You are right, I was working with UART as well but using SPI so I should not have mentioned 115200.  Thanks for the heads-up on being able to run SPI at a much faster rate, which will most likely solve my concern. 

The connection to the slave devices will be 4" to 6" ribbon cables. ( thinking of having 'SPI IN' 'SPI OUT' ports on each module and connect them to each other instead of having many cables going directly to each device )

I also now plan on connecting the 'control panels' directly to the slave devices instead of them going through a master uC which solves some of the issue as well.

I may also allow slaves to 'broadcast' packets to all slaves via the master, but the master would not be able to get an ack response from each slave.  I guess I could do a broadcast to all slaves and then send a second packet to each slave to get a status.  

I'm also including a USB->VirtualPort to allow a PC to connect which ads to the complexity a bit.

Thanks for the info.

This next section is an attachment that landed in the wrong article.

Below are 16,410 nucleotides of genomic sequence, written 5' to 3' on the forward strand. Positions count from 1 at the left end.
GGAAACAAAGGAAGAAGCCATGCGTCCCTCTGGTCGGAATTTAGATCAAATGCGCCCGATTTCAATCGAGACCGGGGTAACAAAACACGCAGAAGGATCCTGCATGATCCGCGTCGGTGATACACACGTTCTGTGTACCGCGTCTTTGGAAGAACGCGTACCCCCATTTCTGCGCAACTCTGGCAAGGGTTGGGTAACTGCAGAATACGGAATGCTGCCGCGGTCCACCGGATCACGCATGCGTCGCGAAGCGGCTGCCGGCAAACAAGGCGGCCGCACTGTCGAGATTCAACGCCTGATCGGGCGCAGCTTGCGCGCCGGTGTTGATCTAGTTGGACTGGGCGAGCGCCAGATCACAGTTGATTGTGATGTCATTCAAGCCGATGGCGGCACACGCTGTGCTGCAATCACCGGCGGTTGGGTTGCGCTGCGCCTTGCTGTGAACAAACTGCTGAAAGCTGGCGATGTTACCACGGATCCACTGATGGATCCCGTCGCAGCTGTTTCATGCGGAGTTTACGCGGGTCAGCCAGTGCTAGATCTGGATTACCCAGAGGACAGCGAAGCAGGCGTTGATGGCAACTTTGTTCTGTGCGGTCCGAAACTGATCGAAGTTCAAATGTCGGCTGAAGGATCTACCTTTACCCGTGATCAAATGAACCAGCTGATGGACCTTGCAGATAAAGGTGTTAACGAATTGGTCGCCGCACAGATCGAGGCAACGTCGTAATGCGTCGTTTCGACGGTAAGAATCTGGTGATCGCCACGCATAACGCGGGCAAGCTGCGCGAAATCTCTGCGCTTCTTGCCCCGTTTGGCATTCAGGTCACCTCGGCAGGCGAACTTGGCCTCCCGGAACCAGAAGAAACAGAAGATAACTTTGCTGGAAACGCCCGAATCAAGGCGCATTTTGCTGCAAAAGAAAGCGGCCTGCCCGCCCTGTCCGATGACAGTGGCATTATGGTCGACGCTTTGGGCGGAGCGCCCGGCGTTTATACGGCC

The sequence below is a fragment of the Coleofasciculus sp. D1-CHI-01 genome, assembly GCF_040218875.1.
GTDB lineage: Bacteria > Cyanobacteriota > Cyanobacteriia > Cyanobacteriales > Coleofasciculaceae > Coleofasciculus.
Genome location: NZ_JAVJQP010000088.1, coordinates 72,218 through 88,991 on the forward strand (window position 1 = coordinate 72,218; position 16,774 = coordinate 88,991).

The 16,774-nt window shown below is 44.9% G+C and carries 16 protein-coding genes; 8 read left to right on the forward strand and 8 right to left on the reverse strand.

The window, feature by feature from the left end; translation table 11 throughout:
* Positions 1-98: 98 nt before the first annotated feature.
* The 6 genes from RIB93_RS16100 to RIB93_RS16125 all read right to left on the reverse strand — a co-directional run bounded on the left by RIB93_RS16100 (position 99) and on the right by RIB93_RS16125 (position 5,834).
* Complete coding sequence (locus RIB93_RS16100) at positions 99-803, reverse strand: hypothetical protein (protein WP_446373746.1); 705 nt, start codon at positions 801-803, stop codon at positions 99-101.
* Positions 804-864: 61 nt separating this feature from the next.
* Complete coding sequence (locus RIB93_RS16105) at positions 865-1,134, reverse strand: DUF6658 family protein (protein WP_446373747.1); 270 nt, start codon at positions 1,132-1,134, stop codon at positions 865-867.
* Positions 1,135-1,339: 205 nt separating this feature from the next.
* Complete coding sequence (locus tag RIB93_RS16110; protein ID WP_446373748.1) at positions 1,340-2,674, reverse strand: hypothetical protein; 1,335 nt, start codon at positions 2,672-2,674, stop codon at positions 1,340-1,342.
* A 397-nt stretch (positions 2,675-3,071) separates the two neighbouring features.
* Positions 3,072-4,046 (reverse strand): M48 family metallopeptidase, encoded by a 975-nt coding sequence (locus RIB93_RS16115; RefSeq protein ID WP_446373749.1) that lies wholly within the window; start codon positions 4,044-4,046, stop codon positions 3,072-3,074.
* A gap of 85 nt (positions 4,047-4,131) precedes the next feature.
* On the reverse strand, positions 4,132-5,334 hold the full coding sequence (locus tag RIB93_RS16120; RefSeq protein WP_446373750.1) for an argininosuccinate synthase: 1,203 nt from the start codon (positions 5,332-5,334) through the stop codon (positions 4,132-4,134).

You can do "broadcast" via UART or SPI:
But you have to configure as uni-directional (just Tx from master, no input on master from any slave).

It should work with UART: UART Tx goes to all slaves which do Rx (only).
The same with SPI: all MOSI goes to all slaves (and NSS selects all at the same time, or slave is "hot" vis SW NSS) - but MISO is not wired, not used (cannot be done). Use SPI in uni-directional mode.

The Master is Tx, all the slaves are Tx (only).

Now, all slaves should get the updated data at the same time (almost in sync, maybe a bit different INT latency, use INT for Rx, not polling mode).

Could I not use SPI with TX/RX enabled on the master and slaves as bi-directional, and then broadcast to all sales by using 255 as deviceId?  All slaves would know to accept that packet but not respond back to the master.  When slaves receive non-broadcast packets addressed to their deviceId, they respond ack back to the master.  Let me know if there is a reason I should have it in uni-directional mode.  Thanks!

NO!!!! You cannot!

SPI is full-duplex, bi-directional (as 4-wire): all the time you send one byte from Master - the Slaves (and all) will send also a byte on MISO! If you combine all MISOs - a driver conflict: all Slaves want to drive now at the same time on MISO (and it conflicts).